Cobbolds would “turn in their graves”

BROTHERS John and Patrick Cobbold would both “be turning in their graves,” if they knew how their beloved Ipswich Town had lost touch with the fans, it was claimed last night.

BROTHERS John and Patrick Cobbold would both “be turning in their graves,” if they knew how their beloved Ipswich Town had lost touch with the fans, it was claimed last night.

That’s not just the view of any old supporter. They are the words of David Paul, the nephew of the two great former Town chairmen.

The Suffolk-based member of the Cobbold family cannot help but contrast those golden years, when first his uncle John and then uncle Patrick presided over such a successful period in the club’s history, with the current situation at Portman Road.

In his eyes, the close association between the fans, and the club, has been lost.

His words-from-the-heart echo the sentiments of many fans who have been taking their time to write to the EADT over the last few days.

Mr Paul, who lives near Framlingham, is the son of the late Jean Paul, who was the sister of the legendary Cobbold brothers, Mr John and Mr Patrick.

Most Read

“For me, I think that the community spirit of the club has been lost,” he said yesterday.

“I can feel it in my bones, and I’m sure that everyone else can as well. The close ties between the club and the fans are simply not there anymore.

“As a youngster, aged about ten, I recall being in the directors’ box with Johnny (John Cobbold) when the fans started singing “Cobbold out, Robson out.” He couldn’t hear what they were chanting, so it was up to me to tell him that I didn’t think the fans liked him very much!

“But he and Sir Bobby Robson went on to sort it out. There was a great relationship between the club, the players and the fans. It was all one unit, and I think that has been lost.

“Now, when I go to games and look up at the directors’ box, I struggle to spot even a few familiar faces.”

David Paul is fully aware that the club owes its very existence to the intervention of Mr Evans – when he became owner, just under three years ago, the reclusive multi-millionaire purchased the club’s �32m debts and invested further in the club.

But he does not approve of the isolation of Mr Evans, in terms of his lack communication with fans, or the managerial style of Roy Keane.

“Given my family history, and background, I can’t stand what is happening now,” he continued, “But I’m saying this as a supporter, not as a family member.

“Of course there were many ups and downs, when my uncles were in the chair, but there were more ups. They were respected by most supporters and they put their all into this club.

“The important thing is that the fans are not fools, particularly in Suffolk. My uncles knew this, and always went out of their way to show respect to fans.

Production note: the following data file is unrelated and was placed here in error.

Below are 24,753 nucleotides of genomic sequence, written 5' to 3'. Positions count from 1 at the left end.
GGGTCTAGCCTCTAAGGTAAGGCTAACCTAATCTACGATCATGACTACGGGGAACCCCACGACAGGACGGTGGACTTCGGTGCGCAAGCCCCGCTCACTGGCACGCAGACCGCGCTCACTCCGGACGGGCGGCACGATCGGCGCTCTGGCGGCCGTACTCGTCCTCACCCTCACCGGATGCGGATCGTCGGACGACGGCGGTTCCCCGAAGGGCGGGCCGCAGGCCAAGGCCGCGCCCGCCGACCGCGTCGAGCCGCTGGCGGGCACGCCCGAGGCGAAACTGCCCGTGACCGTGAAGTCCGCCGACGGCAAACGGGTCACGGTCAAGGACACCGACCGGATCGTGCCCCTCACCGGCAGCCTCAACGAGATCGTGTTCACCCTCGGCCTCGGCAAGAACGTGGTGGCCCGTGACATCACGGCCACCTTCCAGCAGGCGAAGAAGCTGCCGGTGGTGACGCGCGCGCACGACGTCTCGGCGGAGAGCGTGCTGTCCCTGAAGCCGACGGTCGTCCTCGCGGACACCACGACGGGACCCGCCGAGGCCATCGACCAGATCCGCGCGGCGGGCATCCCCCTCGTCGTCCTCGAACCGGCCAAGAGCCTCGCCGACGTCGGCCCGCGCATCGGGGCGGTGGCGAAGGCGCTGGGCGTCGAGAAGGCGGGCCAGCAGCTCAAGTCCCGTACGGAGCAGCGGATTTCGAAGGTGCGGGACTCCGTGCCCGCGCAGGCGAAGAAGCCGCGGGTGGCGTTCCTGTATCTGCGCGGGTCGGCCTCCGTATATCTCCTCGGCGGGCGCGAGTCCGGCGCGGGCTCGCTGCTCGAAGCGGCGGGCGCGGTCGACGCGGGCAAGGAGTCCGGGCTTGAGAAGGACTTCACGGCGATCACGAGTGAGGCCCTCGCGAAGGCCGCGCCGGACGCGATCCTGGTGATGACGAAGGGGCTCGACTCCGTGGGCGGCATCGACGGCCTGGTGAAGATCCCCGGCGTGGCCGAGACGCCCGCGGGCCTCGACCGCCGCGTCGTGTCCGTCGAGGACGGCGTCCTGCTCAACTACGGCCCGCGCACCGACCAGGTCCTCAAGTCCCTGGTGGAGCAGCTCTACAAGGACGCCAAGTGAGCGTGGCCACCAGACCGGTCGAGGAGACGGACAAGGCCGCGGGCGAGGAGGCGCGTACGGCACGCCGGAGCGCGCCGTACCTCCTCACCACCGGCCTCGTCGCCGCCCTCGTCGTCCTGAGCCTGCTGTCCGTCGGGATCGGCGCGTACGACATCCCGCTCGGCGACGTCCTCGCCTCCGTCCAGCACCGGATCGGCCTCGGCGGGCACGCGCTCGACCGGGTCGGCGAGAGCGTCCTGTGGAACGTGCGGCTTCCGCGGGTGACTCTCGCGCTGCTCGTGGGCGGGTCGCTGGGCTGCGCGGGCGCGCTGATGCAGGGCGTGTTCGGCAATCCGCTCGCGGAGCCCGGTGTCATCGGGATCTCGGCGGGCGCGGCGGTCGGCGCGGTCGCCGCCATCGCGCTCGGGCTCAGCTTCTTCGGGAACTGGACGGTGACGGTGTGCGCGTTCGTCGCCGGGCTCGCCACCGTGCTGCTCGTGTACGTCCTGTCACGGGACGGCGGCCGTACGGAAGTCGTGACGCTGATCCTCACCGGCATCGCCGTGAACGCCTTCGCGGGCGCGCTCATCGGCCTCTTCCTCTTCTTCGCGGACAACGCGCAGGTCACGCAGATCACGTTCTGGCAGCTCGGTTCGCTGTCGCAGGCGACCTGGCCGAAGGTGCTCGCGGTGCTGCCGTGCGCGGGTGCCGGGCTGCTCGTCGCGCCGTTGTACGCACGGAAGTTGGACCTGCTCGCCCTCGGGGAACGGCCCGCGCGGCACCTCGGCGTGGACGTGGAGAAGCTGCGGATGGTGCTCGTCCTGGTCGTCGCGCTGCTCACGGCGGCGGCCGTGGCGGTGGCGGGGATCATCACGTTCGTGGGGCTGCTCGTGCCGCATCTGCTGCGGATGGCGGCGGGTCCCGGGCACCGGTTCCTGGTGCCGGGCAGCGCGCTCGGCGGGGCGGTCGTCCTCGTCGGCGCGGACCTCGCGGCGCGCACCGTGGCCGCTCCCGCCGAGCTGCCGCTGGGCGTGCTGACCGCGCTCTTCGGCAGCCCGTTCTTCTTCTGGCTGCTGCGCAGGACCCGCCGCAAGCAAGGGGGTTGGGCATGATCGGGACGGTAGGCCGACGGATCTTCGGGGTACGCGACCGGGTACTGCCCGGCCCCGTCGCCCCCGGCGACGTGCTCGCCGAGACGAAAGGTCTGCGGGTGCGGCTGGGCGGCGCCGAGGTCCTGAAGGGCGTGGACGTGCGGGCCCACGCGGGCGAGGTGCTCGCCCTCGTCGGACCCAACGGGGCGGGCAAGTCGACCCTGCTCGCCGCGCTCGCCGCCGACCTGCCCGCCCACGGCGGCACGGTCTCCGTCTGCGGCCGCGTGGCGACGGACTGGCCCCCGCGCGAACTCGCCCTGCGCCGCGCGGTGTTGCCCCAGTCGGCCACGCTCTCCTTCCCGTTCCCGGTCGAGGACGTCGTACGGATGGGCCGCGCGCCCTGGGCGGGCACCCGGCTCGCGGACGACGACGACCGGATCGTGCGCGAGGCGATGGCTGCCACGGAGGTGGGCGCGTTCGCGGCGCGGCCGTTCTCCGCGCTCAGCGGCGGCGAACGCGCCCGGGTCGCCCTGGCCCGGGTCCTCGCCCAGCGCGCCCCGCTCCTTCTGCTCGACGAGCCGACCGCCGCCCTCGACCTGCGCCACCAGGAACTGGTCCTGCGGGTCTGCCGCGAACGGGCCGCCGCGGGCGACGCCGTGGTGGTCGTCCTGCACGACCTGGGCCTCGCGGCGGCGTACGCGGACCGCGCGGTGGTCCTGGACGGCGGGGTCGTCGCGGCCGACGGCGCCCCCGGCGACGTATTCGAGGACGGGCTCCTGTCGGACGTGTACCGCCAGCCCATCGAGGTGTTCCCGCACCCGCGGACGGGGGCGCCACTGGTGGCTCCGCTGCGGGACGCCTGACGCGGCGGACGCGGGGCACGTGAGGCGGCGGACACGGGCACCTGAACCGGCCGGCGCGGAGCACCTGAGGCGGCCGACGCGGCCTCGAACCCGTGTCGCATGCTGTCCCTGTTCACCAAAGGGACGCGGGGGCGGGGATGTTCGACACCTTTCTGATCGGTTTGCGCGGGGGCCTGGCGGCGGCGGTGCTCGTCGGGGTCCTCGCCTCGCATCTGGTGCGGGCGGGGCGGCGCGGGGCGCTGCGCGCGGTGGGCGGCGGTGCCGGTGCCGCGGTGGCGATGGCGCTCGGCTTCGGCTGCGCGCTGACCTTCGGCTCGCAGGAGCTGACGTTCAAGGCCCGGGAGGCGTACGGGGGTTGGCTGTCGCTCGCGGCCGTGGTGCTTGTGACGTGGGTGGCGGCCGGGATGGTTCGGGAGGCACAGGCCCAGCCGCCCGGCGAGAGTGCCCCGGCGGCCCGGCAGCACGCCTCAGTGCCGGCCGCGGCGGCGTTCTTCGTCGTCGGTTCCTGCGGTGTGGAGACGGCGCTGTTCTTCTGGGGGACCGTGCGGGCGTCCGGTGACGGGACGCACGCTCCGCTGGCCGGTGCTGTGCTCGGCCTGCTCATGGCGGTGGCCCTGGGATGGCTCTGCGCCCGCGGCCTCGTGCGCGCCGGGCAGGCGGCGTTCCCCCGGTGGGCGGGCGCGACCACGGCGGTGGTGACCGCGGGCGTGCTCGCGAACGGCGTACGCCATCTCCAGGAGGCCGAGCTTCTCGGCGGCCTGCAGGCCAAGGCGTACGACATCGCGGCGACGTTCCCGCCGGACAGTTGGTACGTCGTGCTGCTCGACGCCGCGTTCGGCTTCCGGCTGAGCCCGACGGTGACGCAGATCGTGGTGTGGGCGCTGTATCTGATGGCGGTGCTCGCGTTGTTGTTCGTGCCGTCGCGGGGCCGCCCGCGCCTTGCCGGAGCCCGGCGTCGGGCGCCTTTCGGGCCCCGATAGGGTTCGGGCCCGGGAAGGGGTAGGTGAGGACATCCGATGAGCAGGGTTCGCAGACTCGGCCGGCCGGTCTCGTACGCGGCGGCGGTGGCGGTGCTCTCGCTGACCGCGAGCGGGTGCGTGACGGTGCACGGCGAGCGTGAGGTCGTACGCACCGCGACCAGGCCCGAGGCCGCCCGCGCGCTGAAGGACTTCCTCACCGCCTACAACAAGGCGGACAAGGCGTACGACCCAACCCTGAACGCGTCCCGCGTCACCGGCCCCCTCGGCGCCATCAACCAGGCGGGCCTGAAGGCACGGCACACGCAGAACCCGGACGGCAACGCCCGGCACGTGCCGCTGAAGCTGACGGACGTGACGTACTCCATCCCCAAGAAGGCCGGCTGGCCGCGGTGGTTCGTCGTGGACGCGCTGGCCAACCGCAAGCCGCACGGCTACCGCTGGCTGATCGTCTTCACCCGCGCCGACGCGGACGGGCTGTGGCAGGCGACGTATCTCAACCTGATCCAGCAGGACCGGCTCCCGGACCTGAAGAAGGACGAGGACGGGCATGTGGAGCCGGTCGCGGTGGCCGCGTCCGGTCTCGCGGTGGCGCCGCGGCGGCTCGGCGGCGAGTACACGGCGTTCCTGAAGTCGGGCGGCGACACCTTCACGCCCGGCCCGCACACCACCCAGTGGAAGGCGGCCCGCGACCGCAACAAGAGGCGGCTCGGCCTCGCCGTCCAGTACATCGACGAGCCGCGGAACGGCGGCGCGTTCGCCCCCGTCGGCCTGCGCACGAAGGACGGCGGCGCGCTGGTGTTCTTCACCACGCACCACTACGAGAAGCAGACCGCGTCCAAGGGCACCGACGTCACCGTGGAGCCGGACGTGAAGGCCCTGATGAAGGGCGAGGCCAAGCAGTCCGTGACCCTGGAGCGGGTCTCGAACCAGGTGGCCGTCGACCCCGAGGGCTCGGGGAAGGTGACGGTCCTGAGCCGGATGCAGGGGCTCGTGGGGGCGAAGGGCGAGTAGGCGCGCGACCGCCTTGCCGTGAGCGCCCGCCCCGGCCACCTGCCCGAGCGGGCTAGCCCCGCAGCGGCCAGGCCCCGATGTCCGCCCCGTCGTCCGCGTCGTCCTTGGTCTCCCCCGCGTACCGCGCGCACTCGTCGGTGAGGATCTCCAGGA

“In their day, the club was a happier place all-round. The community spirit was stronger, and I’m not saying this to defend or even promote my family.

“I’m saying this because I think that the ethos of the club has changed completely. They need to be seen to be talking to fans.

“I know we are in a completely different era to that of my uncles, but I also know that they would have been doing things very differently, if they were still here. They would have stuck to their principles, and made sure that the club did not lose money

“For us folk in Suffolk, I don’t think Roy Keane is right for us, and so Mr Evans has to show his worth. And I say that while knowing that without Mr Evans’ money, we would be nothing.

“He needs to stand up and be counted, and engage with fans.

“I am sure that both my uncles would turn in their graves now, at the way the club is being run,” he concluded.

Ipswich Town FC responded with this official statement last night:

“Ipswich Town Football Club is fully committed to continue to play its important and valuable role at the very heart of the local community of Suffolk.

“We understand the rich heritage this Club enjoys and we pay tribute to the characters, including those from the Cobbold family, whose lives are forever positively entwined with our history. Indeed, through our Patron, Philip Hope-Cobbold that connection remains strong today.

“However we operate in a modern football world, where owners are not always present, despite their continued financial and emotional commitment to the Club being clearly on show.

“Simon Clegg, appointed by Marcus Evans as the Club’s CEO, has attended numerous supporter’s club meetings since his arrival at Portman Road. He regularly attends the Supporter’s Forum meetings at the Football Club and through both his and ITFC’s efforts, has supported many local schools, youth groups and local charities in their request for support toward their fundraising efforts by way of ticket vouchers, signed merchandise and other means. This commitment also saw the support of the ‘Help for Heroes’ campaign and the continued selection of the annual ‘Club’ charities.

“In addition the Club’s associated charity, the ITFC Charitable Trust, works with up to 60, 000 children and young people each year in the areas of positive sporting activity, health promotion and educational support. The charity works with a wide spectrum of our community, many facing huge personal challenges and by using the motivational strength of the Football Club, changes many people’s lives for the better.

“We understand the pride all supporters feel when reflecting upon our past, equally we are committed to creating a successful future for Ipswich Town Football Club, while continuing to be a club at the heart of its community.”

Become a Supporter

This newspaper has been a central part of community life for many years. Our industry faces testing times, which is why we're asking for your support. Every contribution will help us continue to produce local journalism that makes a measurable difference to our community.

Become a Supporter